Ada Hoffmann is a writer of novels, short stories, and poetry. Her poetry collection, Million-Year Elegies, comes out on the 9th of March, and this previously unpublished poem is in it! I asked her to let me publish the poem here and to do a little interview about the collection, which appears directly after the poem itself. As with all the other patron sponsored works, this post was released just for patrons for a bit before it changed to free for everyone. You can find out more about Ada and her work by visiting her website, where you can also find out more about Million-Year Elegies.
Image Description: Title card for Million-Year Elegies: Dimetrodon by Ada Hoffmann, showing two dimetrodons in front of a volcano.
Million-Year Elegies: Dimetrodon
by Ada Hoffmann
You do not know them,
these newfangled body-shapes
tumbling out of the cereal box
with your own toy likeness.
They are not of your time.
When you sunned yourself in the desert heat
they were not even a thought:
as many million years from you
as apes from tyrannosaurs.
Their line diverged from yours
before you were born. If you had children
left alive today, they would be odd cousins
to the cats and the platypi:
great scaleless gnawers of bones.
Long before the terrible lizards rose,
you had died. The world had burned again:
ten million volcanoes a blistering hole
in its side. You had choked on the ash.
You were bones. Dust.
You never sparred with a stegosaur,
ran from a raptor. Yet you have grown used
to careless baby apes parading them around
the kitchen table with you, as if these were your friends,
as if these were your enemies.
You have learned to play your role,
to growl and chase as reptiles do
on your lumbering scaleless legs.
Perhaps they are your new kin, after all-
at least the reptiles know what it is
to be remembered in toy form, carelessly,
kindly, a little bit wrong.
Interview with Ada Hoffmann
JR: How long have you been working on the poems for this collection?
AH: I wrote the first one, "Tyrannosaurus," in 2014. Most of the poems were written over the course of a few years after that, between 2015-2017. Everything else after that was just making plans and tweaking the details.
JR: Did you always know it would be on themed collection, or was there a point after you had written a few poems with a similar theme when you realized you could make it into something bigger?
AH: From the moment I wrote "Tyrannosaurus," I knew it was going to be part of a bigger project, but I didn't have a good sense yet of where that project was going. In 2015 I wrote a burst of a few more poems, but it took a long time after that to fully flesh the project out, to find its thematic throughlines and carry them across the very long evolutionary timespan that the collection covers.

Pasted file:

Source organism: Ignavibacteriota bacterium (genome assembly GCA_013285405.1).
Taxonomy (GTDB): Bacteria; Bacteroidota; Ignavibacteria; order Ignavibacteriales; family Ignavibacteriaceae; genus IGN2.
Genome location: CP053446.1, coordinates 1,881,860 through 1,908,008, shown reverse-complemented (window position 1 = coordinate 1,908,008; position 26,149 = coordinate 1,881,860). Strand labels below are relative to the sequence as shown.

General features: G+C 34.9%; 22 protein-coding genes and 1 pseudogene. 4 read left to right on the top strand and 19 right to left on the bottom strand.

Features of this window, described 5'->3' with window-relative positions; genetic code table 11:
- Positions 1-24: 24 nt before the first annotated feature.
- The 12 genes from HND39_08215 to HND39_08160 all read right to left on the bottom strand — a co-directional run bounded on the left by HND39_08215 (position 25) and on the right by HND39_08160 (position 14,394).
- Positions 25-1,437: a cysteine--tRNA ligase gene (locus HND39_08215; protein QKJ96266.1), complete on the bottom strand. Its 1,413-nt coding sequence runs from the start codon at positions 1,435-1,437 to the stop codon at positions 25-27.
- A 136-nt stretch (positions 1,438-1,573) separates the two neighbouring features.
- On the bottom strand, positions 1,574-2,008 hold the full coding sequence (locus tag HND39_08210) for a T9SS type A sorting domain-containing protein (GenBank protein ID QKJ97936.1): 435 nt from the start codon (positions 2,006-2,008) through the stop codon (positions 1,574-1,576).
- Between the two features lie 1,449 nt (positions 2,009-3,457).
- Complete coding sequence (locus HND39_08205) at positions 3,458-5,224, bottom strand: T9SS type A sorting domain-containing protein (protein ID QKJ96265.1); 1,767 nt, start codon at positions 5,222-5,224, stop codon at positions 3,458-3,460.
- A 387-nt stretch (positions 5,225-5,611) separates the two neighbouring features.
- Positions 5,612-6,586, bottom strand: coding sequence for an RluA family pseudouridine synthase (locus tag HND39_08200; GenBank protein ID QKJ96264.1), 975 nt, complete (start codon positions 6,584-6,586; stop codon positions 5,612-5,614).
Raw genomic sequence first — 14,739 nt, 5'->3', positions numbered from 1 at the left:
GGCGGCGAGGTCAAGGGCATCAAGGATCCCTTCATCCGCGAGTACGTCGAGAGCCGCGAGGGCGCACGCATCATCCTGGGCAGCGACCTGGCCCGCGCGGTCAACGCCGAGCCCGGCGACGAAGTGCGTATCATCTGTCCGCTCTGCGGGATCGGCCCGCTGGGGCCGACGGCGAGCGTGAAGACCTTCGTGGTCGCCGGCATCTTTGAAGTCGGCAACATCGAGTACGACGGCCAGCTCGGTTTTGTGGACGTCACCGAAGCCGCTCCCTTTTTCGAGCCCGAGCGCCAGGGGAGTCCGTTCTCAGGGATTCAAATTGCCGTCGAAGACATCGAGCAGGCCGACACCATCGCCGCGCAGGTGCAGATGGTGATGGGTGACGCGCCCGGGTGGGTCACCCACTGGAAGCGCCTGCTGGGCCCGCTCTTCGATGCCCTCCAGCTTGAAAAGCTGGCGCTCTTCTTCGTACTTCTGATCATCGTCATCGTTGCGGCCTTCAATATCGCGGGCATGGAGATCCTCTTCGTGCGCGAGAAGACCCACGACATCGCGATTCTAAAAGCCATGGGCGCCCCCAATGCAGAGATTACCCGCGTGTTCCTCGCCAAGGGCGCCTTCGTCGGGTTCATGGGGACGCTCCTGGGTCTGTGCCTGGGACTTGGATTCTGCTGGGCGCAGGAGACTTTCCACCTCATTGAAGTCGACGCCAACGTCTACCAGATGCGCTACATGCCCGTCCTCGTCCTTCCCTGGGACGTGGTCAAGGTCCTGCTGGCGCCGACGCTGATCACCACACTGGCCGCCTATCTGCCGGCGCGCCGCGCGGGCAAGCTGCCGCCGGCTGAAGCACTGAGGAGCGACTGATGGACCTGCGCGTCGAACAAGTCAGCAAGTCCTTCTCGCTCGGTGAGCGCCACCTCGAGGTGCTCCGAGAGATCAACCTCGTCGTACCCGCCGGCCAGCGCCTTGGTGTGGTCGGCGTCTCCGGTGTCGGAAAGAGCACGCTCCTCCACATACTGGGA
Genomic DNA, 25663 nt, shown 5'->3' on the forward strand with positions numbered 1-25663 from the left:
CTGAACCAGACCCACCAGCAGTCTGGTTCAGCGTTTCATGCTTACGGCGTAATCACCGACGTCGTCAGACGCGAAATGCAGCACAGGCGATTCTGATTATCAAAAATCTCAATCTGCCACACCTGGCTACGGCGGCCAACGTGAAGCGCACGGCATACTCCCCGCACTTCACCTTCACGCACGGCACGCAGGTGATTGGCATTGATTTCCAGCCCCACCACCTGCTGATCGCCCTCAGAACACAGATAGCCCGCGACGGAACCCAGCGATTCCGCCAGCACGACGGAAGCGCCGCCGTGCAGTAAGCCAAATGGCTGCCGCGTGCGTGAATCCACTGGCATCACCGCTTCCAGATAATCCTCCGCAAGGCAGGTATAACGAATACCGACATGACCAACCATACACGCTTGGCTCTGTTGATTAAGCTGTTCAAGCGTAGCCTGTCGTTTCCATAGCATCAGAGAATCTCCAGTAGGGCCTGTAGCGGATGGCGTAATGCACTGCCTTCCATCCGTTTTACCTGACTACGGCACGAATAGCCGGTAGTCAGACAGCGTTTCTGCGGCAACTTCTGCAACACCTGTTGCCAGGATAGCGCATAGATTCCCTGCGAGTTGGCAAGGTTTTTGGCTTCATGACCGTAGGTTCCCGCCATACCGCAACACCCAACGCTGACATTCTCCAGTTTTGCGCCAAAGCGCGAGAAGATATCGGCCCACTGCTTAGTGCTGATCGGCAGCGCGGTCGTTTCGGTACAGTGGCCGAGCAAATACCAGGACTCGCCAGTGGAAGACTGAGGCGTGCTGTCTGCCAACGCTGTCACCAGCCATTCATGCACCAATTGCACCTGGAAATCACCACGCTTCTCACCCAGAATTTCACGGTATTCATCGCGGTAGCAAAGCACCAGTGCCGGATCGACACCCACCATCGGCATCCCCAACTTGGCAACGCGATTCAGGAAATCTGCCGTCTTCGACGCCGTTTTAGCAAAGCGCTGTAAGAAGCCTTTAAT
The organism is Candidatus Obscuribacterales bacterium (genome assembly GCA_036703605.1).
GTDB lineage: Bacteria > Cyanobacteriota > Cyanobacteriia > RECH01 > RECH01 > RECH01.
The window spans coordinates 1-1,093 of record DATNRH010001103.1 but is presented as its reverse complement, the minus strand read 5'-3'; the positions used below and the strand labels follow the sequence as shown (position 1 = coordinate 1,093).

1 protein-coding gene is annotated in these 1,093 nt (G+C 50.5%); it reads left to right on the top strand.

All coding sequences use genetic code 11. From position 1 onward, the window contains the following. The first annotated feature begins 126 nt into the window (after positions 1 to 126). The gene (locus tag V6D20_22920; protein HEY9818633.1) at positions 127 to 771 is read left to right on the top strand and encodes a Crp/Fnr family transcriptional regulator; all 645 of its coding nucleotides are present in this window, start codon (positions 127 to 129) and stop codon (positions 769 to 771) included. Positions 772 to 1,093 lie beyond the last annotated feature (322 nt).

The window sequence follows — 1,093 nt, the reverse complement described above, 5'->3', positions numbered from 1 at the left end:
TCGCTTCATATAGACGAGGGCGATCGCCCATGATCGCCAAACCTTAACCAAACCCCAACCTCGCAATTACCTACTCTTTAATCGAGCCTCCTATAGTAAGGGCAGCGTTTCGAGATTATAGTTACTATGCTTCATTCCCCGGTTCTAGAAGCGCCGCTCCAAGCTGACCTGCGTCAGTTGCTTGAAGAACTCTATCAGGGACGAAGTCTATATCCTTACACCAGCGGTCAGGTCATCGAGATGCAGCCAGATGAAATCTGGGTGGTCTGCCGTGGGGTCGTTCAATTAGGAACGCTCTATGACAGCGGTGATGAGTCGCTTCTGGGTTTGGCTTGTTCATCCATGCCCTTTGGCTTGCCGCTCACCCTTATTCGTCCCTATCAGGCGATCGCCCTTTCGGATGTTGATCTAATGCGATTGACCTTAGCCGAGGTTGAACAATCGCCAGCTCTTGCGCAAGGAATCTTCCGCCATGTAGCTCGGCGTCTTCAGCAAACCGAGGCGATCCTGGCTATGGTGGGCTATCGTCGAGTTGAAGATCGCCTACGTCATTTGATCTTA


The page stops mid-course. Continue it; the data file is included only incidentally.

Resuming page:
JR: Tell us about the concept behind this collection. What does it mean to you, and why did you choose it?
AH: I'm what you'd call a "dinosaur person" - dinosaurs were one of my biggest special interests growing up and they're an interest I return to periodically as an adult. I just love them - and other ancient life, too. (For a while, I named one of my online personas after a creature from the Burgess Shale.) So, really, I chose this theme because it's fun!
But I feel like ancient creatures have a lot to say to us thematically. When we look at the fossils of creatures that were alive millions of years ago, we project so many of our own feelings about monstrousness onto them, feelings about life and death and hunger and pain and survival. And 2015-2017 was a time in my life where I had a lot to say about those things. In a way I think the dinosaur theme makes it palatable for me - I think this is something a lot of authors do, especially non-neurotypical authors. We take a topic that fascinates us and use it as a lens to look through or an alphabet to write with, and we're able to say more with it than we could without. We can bring up these difficult topics and it's easier to handle them because now they're cool and shaped like a dinosaur.
I end up interrogating that act of projection as well, as you can see in the Dimetrodon poem. Because ultimately when we project something human onto something that's been gone for so long, we end up saying more about ourselves than about the thing we're looking at. We make errors or take creative liberties because it serves our purpose, regardless of what was really happening back then. So there's a lot of that kind of thing in the collection too - stuff about the different ways we've interpreted fossils over the years, the disputes between fossil hunters, the way we trace human lineage through fossils, and things like that.
JR: Do you have a favorite dinosaur? If yes, which one, and why?
AH: I've always had a weakness for the meat-eaters. I could never decide between Tyrannosaurus (sure, I'm basic, that's the one everyone picks, but it's cool enough to deserve it, okay) and the dromaeosaurids - much smaller predators like Deinonychus and Velociraptor. Jurassic Park's Velociraptors are far enough from the actual Velociraptor to be basically a movie creature of their own - and I have a poem about that, too! - but the whole dromaeosaurid lineage, in any interpretation, is just deadly and feathery and lovely.
That's all for now, but a few days after this post goes live for the public, we'll also have a process Q&A post with Ada for Patrons only!